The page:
Blogs | Apr. 23, 2010
In 2009, two films were released with the title No Greater Love. One, with shades of Fireproof, is an Evangelical-produced drama about marriage woes and recovery. Forget that one. The one I’m interested in suggests shades of Into Great Silence, Philip Groning’s transcendent cinematic portrait of Carthusian spirituality.
British filmmaker Michael Whyte’s indie documentary No Greater Love takes us into the silence of Most Holy Trinity, a monastery of Carmelite nuns unobtrusively situated in the fashionable Notting Hill area of West London. (My interview with Whyte is in today’s Register Web Exclusives.)
Much like Groning, who waited 16 years for permission to film the monks at the Grand Chartreuse monastery, White corresponded with the nuns for 10 years before they opened their doors to him. Unlike Groning, he didn’t have to go to the French Alps to film his subjects—the monastery is across the square from where he lives. Another notable difference: Where Groning wasn’t allowed to interview the Carthusians, Whyte did interview the Carmelites. Here’s an excerpt from an intriguing article on the film in Sight & Sound, “The Big Wait”:
It’s these interviews which give No Greater Love such a distinctive feel, helping differentiate it from Philip Gröning’s more abstract study of Carthusian monks, Into Great Silence. The nuns here talk eloquently about the difficulties of maintaining an existence of religious contemplation and affirm their belief in the value of silence and prayer.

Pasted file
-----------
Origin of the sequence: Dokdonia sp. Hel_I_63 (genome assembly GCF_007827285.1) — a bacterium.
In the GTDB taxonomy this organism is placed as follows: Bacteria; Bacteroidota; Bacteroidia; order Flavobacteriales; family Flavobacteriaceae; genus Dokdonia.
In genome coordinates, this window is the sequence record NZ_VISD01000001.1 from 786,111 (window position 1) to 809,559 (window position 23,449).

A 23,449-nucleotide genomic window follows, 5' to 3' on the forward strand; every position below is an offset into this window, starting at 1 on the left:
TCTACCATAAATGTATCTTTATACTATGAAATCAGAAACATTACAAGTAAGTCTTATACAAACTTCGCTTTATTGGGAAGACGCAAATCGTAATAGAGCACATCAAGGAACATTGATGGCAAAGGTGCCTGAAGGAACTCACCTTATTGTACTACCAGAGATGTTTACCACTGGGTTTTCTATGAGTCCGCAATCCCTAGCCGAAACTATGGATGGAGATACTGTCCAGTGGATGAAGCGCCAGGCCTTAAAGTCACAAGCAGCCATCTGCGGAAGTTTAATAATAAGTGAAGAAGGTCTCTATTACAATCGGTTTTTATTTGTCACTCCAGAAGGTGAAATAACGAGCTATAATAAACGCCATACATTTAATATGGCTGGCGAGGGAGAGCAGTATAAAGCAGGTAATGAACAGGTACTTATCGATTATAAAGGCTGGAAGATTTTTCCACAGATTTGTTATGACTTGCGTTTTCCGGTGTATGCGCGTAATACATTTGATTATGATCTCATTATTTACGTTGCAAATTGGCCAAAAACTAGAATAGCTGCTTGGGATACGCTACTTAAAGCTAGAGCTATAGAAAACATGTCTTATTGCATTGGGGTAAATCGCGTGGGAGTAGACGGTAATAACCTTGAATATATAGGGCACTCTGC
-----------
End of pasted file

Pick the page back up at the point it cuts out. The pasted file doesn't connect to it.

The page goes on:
I haven’t had a chance to see the film yet, but I’m intrigued by the reviews I’ve read so far. Here’s the Independent:
[White] captures something of its severe self-discipline ... but also its strange merriment, as the nuns go about their work (gardening, laundering, cooking) and talk on camera about their vocation. Their honesty is sometimes poignant, and humbling - one sister talks of a period of doubt that lasted 18 years; another describes her own torments of the soul as ‘darkness, boredom, dryness, deadness’. It absolutely discredits the idea of a nunnery as an escape from reality, for these women are obliged to face their own self all day, every day: what could be more ‘real’ than that?
Here’s another from Empire:
The sisters’ insights into a life of seclusion, contemplation and intercession are courageous and compelling, while the revelations about self-discovery, doubt and divine consolation are laudably frank and deeply moving.
When is No Greater Love coming to the States? You’ll know as soon as I do. In the meantime, here’s my interview with Whyte.